Action Transfers

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Action Transfers were an art-based children's pastime that was extremely popular throughout the World from the 1960s to the 1980s. They consisted of a printed cardboard background image and a transparent sheet of coloured dry transfer figures of people, animals, vehicles, weapons, explosions and so on. These transfers were supposed to be applied to the background scene by rubbing the top surface of the transparent sheet with a hard object or stylus; typically, this would mean a ball-point pen or a pencil; the figure would thereby be transferred from its sheet to the background. Since it was not customary to determine exactly where the transfers should be applied, surreal or comic effects could be achieved — whether deliberately or inadvertently — by juxtaposing the transfers and the background inappropriately. It was also possible to apply the transfer figures elsewhere than on the supplied background, and conversely it is quite common to come across finished transfer sets in which the descriptive lettering from the sheets has been applied to the background; an effect not intended by the manufacturer.

A number of different sets were distributed by a wide variety of companies between the late 1960s and the 1980s; these included sets based on popular comics and cartoons (e.g., DC Comics, Marvel Comics, Hanna Barbera, and Disney cartoons), television series and movies (e.g., Star Wars and Battlestar Galactica), as well as original content sets. Since Letraset had a patent monopoly on the dry rub-down transfer process, until the end of the 1970s any transfers supplied with these sets would have been printed by Letraset, firstly at Waterloo Road in London, then later at Ashford in Kent, and finally at their factory in Italy.

History[edit]

Typographic character sheets made by Letraset (left) and similar product made by a rival (right).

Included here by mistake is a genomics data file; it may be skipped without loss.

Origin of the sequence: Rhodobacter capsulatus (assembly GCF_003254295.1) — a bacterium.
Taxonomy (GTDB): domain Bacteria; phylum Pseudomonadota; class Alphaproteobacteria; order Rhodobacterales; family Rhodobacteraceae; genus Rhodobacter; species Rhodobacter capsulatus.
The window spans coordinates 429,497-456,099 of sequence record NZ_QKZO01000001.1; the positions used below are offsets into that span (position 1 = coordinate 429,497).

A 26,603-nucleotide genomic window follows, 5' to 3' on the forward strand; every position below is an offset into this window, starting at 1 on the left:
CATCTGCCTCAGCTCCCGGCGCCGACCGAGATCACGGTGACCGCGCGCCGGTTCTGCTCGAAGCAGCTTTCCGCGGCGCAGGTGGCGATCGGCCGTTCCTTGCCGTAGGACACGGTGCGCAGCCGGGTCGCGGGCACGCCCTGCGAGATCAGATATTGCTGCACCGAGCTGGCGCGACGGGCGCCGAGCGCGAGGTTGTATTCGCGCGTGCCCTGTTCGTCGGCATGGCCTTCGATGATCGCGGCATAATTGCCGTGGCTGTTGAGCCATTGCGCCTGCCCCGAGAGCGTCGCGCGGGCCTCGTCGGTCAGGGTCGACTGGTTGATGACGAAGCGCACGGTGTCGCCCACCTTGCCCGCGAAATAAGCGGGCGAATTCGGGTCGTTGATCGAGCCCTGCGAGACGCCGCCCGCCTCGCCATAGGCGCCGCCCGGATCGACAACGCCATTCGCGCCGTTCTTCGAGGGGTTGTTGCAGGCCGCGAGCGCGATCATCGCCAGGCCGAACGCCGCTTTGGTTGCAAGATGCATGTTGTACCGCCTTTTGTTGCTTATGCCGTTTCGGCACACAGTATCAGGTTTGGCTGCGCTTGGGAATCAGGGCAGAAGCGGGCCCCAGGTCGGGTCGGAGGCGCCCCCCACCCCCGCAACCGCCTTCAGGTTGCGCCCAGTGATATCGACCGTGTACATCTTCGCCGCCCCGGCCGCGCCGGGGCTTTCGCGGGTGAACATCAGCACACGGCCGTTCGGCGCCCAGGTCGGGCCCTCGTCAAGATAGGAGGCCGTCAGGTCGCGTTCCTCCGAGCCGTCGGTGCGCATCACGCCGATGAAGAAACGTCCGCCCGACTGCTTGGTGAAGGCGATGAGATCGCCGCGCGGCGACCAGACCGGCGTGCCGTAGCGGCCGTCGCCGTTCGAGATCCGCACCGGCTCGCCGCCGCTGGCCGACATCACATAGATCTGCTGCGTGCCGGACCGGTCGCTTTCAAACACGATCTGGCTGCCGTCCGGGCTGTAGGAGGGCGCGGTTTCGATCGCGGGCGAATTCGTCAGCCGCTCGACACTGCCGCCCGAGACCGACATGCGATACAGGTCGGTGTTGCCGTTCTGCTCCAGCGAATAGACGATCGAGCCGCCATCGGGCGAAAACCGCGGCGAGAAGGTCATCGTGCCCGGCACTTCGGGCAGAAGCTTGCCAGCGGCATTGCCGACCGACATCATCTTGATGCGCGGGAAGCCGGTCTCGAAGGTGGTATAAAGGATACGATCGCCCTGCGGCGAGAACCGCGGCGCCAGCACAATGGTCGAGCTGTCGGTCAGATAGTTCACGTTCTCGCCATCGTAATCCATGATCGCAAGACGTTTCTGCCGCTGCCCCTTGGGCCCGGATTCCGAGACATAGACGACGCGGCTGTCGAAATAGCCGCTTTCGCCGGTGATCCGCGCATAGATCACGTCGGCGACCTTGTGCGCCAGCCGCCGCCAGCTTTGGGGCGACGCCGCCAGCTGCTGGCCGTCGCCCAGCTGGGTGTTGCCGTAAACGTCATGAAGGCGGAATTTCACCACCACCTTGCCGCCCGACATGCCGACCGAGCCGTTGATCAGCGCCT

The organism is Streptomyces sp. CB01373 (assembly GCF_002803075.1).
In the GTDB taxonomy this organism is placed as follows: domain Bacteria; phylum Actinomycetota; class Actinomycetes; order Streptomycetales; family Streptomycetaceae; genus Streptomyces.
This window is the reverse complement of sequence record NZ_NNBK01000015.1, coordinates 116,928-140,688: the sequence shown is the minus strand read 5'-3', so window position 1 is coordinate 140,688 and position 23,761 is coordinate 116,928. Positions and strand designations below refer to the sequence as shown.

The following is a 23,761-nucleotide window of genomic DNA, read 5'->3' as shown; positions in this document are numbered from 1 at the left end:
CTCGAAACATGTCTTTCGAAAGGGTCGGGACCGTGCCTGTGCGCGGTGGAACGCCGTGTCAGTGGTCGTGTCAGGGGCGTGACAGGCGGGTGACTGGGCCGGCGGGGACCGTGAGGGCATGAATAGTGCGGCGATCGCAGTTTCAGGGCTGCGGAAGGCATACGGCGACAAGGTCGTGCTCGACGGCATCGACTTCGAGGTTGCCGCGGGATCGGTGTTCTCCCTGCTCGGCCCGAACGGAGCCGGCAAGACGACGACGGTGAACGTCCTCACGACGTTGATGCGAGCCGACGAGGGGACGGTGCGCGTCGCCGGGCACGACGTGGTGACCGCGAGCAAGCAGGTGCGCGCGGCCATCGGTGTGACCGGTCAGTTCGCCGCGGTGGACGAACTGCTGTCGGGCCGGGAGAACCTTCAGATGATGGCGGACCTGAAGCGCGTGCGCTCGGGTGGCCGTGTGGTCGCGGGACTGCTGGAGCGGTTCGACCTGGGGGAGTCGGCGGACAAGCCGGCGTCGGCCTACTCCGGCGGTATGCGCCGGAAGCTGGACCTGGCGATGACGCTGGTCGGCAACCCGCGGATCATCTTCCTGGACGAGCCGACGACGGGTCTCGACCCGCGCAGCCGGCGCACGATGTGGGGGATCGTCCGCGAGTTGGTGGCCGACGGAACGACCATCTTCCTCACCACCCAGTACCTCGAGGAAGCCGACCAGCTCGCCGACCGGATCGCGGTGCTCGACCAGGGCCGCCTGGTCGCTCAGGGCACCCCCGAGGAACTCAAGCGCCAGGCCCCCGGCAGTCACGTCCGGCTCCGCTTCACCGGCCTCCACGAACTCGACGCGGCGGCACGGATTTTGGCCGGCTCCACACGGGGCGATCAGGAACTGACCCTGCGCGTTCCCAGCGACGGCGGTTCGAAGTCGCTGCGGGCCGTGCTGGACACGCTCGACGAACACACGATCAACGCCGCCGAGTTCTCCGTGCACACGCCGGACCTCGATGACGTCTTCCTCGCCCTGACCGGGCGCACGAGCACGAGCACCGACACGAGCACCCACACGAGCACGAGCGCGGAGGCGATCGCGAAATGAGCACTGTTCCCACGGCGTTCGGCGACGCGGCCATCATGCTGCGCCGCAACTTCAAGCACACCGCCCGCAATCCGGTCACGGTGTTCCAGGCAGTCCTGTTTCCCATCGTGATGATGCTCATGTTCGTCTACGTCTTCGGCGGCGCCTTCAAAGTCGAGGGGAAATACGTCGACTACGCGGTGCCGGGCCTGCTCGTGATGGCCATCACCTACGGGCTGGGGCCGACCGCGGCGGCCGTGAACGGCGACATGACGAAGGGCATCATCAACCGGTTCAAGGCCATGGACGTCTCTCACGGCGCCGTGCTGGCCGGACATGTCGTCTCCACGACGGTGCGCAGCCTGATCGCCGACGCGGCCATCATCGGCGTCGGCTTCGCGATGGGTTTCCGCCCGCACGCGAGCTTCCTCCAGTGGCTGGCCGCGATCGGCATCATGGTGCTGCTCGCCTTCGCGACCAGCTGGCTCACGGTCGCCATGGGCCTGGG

Letraset, the company that developed the Instant Lettering transfer sheets that dominated design and publishing before the advent of desktop publishing, created the first dry rub-down transfer sets for children and marketed them as "Instant Pictures" in 1964.[1] They were originally silk screen printed and monochromatic, but by 1966 they were being produced using four spot colours.[2]

Most of the Instant Pictures after 1965 were produced for either John Waddington Ltd. or Patterson Blick.

Letraset purchased a rotary gravure press which they installed at Ashford in Kent, and there they produced true full-colour transfers for the first time starting in 1967. These were not strictly CMYK colour transfers, because white ink is also required — since transfers are printed on transparent plastic, and not on white paper.

In 1969 the first Action Transfer sets were produced in this way, initially with a range of twelve sets — although the range rapidly expanded. Letraset stopped using the title "Instant Pictures" and from then on referred to their own transfers as "Action Transfers", even if they were not actually in the range of sets originally given that name.[3]

In 1976, the production of Action Transfers was transferred to Letraset's Italian factory, Sodecor, where offset litho printing was used with transfers for the first time. The impetus for the move was a joint venture undertaken with Gillette to produce Action Transfers under the name Kalkitos. These were widely distributed around the world, with the brand name occasionally differing; in the US, they were known as PrestoMagiX.

After the acquisition of Letraset by Esselte in 1981, the production of transfers was continued by a British company named Acorn Printed Products, that was formed by several ex-Letraset staff members. Acorn still produce transfers to this day.[4]

References[edit]

  1. ^ "The First Instant Pictures". http://www.action-transfers.com/. Action Transfers. Retrieved 23 August 2014. 
  2. ^ "The History of Panoramas". http://www.action-transfers.com/. Action Transfers. Retrieved 23 August 2014. 
  3. ^ Action Transfers: the Chronology
  4. ^ "Acorn Printed Products". http://www.action-transfers.com/. Action Transfers. Retrieved 23 August 2014.